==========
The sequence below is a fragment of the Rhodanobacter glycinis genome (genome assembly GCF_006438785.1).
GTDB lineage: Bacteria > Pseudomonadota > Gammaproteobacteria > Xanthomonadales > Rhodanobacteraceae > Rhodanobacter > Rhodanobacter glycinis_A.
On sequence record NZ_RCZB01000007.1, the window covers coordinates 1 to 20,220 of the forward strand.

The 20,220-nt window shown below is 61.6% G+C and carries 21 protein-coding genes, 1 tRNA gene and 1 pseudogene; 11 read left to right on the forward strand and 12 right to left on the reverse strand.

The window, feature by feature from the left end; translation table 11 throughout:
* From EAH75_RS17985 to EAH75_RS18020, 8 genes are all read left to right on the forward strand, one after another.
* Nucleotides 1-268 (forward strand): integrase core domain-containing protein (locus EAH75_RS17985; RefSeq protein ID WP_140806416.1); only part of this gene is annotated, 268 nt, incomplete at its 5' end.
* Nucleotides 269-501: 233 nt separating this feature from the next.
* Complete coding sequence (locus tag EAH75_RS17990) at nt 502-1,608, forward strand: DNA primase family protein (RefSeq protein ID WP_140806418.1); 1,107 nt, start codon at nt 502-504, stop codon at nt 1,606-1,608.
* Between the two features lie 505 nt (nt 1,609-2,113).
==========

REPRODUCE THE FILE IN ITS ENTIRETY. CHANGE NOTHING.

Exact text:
The sequence below is a fragment of the Rhodanobacter glycinis genome (genome assembly GCF_006438785.1).
GTDB lineage: Bacteria > Pseudomonadota > Gammaproteobacteria > Xanthomonadales > Rhodanobacteraceae > Rhodanobacter > Rhodanobacter glycinis_A.
On sequence record NZ_RCZB01000007.1, the window covers coordinates 1 to 20,220 of the forward strand.

The 20,220-nt window shown below is 61.6% G+C and carries 21 protein-coding genes, 1 tRNA gene and 1 pseudogene; 11 read left to right on the forward strand and 12 right to left on the reverse strand.

The window, feature by feature from the left end; translation table 11 throughout:
* From EAH75_RS17985 to EAH75_RS18020, 8 genes are all read left to right on the forward strand, one after another.
* Nucleotides 1-268 (forward strand): integrase core domain-containing protein (locus EAH75_RS17985; RefSeq protein ID WP_140806416.1); only part of this gene is annotated, 268 nt, incomplete at its 5' end.
* Nucleotides 269-501: 233 nt separating this feature from the next.
* Complete coding sequence (locus tag EAH75_RS17990) at nt 502-1,608, forward strand: DNA primase family protein (RefSeq protein ID WP_140806418.1); 1,107 nt, start codon at nt 502-504, stop codon at nt 1,606-1,608.
* Between the two features lie 505 nt (nt 1,609-2,113).